Balthasar Springer (also Sprenger) took part in one of the earliest circumnavigations of Africa, sailing to India with a Portuguese fleet only a few years after Vasco da Gama first completed the trip. A born Tiroler, he was a representative of an Augsburg trading house looking for other trading partners than the Italian city-states. The trading firm developed close ties with Portugal, and this led Springer to receive a commission from the Portuguese King Manuel I to carry out a trading mission into the Indian Ocean. In 1505-1506 he visited numerous cities in East Africa and India and became famous for publishing his travel diary in 1509. Through this mission and his travel diary, Springer shows two means by which Central Europeans took part materially and virtually as Europeans engaged in global trade and conquest.
Springer’s travel report was one of the first in German to describe such distant lands. His detailed ethnographic descriptions, supplemented by high-quality woodcut illustrations by the well-known artist Hans Burgkmair, offered new observational details about lands that were otherwise shrouded in the mists of legend and fantasy. At the same time, the focus on the strange and the use of labels like “savage” illustrate how the direct encounter with unfamiliar peoples and customs, many of whom impressed travelers with their sophistication, had begun to occasion discussions over the definition of “civilization” and Christian Europe’s place in the world.
In this excerpt, he describes his encounters with the supposedly simple “savages” of the West African coast, who impressed with their gold but otherwise earned the travelers’ scorn. It seems that they did not present the challenge posed by the “heathens” (Muslims) of East Africa.
In the name of the holy indivisible Trinity, of God the Father, the Son, and the Holy Spirit, amen, through whom all things, heaven, earth and deep underground were created and ordered and without whom no good beginning, course, nor holy end can be found, will I, Balthasar Sprenger [Springer] of Fyls [Vils], with the grace and help of the same, [describe] the wonderful newly found lands, kingdoms, islands, and regions along with the people and animals living there and the fruits growing there, as I have seen them by water and by land. Together with the ambassadors of His Highness the King of Portugal, called Emanuel, and of their excellencies the merchant lords of the Fugger, Welser, Hochstetter, Hirschvogel, those in their courts and other companies, have fought and helped to defeat them with our power.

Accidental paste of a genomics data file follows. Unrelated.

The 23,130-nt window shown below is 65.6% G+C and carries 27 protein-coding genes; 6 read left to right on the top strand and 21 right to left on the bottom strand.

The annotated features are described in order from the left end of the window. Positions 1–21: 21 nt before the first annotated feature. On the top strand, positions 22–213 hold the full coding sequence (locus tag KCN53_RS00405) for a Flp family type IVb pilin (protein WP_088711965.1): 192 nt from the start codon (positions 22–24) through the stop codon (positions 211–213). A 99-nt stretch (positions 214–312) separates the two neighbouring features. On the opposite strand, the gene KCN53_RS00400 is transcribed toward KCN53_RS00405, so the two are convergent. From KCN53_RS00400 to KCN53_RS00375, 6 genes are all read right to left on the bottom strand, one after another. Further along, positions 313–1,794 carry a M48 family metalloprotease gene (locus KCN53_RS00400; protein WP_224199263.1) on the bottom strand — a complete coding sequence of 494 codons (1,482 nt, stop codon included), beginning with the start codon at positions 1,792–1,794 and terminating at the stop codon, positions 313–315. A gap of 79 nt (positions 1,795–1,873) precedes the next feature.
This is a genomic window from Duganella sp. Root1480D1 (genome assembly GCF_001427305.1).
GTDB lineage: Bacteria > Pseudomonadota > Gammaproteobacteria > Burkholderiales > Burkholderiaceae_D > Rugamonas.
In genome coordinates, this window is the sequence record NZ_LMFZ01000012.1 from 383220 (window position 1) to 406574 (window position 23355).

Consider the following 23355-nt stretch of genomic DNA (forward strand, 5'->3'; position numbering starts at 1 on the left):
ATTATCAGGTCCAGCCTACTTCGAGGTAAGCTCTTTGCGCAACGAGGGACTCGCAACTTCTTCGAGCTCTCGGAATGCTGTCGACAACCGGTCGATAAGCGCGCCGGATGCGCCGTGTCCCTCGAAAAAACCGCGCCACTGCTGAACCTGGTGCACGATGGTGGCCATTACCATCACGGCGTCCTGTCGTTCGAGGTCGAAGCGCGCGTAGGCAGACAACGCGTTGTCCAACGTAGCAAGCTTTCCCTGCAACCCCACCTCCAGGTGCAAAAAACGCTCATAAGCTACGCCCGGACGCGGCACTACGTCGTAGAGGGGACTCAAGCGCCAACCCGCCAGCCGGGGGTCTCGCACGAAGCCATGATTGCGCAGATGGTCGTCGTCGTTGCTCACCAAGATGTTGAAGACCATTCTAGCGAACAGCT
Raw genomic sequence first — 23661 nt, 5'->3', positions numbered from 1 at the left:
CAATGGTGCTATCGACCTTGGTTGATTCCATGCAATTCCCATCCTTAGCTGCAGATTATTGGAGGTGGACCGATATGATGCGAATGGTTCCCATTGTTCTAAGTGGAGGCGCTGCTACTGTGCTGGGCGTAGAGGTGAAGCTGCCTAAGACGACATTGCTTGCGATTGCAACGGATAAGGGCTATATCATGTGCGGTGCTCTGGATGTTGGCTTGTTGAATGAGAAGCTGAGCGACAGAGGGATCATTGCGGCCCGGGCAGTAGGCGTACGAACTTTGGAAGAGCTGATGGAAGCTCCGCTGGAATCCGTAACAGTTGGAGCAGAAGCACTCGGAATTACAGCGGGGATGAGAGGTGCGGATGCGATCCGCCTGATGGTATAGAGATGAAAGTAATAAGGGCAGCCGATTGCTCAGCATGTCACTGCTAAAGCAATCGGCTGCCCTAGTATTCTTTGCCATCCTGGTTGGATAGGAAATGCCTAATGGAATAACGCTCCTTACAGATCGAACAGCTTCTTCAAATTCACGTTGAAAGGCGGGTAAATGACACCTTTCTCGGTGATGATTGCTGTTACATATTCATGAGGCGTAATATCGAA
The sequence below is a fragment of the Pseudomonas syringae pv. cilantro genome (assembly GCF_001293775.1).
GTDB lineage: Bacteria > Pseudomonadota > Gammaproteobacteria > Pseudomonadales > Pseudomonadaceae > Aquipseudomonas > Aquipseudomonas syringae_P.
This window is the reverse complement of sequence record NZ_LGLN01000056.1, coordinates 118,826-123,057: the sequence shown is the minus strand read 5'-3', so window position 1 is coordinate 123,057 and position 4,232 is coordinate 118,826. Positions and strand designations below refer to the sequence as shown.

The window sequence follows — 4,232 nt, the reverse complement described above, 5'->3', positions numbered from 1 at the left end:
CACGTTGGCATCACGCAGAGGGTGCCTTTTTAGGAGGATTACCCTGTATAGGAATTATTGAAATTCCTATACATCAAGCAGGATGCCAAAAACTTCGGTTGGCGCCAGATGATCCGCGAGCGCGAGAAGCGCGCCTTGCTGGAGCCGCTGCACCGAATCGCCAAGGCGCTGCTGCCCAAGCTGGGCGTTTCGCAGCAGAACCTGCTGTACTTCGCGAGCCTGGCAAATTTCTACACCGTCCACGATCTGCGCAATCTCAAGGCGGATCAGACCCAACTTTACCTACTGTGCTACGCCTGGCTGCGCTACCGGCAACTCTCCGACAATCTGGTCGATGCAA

On the seventh of April we sailed past the cape and into the land of the moors, and case our anchor three miles from a market named Byssegicks [Bezeguiche], where the king of the moors resided. The people used hollowed out trees as ships, and they came out in them to fish. Their leaders came to us in two of these boats. Because they spoke good Portuguese, we could understand each other well in all matters. Also in this kingdom and on the islands, it is strange to say, we saw people of both sexes mingling without shame like wild animals. some covered only their privates, others ran around entirely naked, and all were black as the moors, as we called them. In fact, here begins the land of the moors. Their residences and houses are like the huts that the poor villagers among our people erect around their ovens. The local residents put down their houses wherever they feel like living.